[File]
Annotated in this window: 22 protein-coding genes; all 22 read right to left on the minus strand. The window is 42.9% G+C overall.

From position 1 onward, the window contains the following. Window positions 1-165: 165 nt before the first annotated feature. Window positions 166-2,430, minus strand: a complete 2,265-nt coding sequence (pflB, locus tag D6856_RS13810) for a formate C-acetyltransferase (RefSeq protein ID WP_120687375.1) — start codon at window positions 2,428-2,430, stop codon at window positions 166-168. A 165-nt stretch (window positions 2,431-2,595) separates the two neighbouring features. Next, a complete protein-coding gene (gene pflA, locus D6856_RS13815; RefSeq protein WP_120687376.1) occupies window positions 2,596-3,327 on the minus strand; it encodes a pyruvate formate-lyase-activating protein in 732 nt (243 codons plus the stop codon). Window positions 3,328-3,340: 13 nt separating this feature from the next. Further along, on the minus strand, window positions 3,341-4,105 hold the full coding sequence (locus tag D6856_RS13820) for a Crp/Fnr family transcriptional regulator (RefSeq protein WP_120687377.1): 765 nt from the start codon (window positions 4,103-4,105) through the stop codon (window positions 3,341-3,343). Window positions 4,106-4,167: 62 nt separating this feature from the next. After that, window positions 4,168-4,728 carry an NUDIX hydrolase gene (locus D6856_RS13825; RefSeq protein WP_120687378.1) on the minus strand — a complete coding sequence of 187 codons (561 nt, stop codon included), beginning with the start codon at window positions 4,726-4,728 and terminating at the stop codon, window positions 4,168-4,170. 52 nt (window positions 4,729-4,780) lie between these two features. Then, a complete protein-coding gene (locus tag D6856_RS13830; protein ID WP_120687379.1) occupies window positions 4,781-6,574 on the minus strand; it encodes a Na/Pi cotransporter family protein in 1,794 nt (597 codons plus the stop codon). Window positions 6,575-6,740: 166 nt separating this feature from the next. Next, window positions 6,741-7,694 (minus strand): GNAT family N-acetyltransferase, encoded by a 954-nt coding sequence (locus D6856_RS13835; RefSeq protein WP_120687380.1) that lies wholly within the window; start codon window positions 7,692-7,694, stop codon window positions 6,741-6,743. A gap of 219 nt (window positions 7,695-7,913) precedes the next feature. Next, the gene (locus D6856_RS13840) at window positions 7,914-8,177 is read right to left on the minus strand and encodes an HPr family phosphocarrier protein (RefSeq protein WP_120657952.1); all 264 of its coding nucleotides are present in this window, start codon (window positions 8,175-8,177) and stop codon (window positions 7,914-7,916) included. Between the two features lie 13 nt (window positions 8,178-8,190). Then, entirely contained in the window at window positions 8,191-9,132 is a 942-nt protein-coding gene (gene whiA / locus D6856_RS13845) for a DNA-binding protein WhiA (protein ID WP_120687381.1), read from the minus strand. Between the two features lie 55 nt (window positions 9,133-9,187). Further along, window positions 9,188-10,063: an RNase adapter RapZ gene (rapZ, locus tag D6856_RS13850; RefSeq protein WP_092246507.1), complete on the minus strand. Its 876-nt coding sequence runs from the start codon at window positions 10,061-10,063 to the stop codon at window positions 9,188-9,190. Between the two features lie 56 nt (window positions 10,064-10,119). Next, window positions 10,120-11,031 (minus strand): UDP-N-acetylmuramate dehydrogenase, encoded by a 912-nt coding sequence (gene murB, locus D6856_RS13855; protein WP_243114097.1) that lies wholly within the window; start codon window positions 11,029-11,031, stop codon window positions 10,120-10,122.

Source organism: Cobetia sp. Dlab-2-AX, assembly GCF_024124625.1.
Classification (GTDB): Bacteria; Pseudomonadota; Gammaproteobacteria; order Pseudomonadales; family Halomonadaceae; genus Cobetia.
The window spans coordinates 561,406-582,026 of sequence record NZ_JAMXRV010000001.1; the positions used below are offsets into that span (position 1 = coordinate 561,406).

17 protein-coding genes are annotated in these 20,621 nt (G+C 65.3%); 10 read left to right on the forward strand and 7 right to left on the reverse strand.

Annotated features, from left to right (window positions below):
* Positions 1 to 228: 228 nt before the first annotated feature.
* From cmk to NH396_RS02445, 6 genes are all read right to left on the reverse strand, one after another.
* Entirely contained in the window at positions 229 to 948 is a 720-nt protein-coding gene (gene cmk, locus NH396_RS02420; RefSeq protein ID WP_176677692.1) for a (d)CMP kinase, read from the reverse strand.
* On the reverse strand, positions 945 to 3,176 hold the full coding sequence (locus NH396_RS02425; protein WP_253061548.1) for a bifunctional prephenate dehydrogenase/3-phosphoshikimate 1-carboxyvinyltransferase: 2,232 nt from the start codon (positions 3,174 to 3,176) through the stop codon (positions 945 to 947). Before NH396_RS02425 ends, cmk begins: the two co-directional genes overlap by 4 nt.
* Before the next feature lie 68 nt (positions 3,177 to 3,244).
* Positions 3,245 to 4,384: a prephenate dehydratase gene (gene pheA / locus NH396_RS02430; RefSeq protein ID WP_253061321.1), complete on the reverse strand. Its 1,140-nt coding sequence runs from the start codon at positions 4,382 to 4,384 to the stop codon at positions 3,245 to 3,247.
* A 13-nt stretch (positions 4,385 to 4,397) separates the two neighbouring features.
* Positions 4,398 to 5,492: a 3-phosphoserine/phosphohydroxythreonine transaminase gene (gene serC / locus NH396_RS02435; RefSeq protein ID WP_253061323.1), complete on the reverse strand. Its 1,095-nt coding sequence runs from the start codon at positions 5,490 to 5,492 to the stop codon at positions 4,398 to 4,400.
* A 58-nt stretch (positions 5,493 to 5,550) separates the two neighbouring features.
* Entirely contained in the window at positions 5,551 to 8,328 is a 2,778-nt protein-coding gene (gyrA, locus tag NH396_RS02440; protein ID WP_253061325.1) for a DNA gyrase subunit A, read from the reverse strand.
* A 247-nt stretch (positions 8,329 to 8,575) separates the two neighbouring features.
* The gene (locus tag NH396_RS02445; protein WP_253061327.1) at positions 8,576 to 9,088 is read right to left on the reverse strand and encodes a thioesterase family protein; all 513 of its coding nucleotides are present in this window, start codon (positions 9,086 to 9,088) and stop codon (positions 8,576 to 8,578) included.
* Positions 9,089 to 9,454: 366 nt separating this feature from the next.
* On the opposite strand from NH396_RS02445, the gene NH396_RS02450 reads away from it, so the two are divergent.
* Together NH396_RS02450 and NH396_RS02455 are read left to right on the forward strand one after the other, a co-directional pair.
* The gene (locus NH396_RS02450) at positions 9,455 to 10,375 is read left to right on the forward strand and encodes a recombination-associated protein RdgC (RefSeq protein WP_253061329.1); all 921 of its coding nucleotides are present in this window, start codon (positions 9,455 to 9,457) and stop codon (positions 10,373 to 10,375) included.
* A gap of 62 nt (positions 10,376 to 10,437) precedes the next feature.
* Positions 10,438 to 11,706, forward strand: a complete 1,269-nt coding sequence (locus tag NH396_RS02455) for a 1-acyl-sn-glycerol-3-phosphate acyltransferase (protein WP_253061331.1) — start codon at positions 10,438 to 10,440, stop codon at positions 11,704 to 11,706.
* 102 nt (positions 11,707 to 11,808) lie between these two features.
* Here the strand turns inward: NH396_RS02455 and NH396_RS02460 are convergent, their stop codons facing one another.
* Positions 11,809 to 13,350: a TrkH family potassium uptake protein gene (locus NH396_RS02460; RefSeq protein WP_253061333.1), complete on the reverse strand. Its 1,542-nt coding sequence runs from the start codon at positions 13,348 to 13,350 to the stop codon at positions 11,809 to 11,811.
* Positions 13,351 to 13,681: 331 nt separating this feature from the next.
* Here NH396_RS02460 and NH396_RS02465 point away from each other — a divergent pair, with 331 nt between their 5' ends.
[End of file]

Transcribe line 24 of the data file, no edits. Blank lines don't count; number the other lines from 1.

* A gap of 62 nt (positions 10,376 to 10,437) precedes the next feature.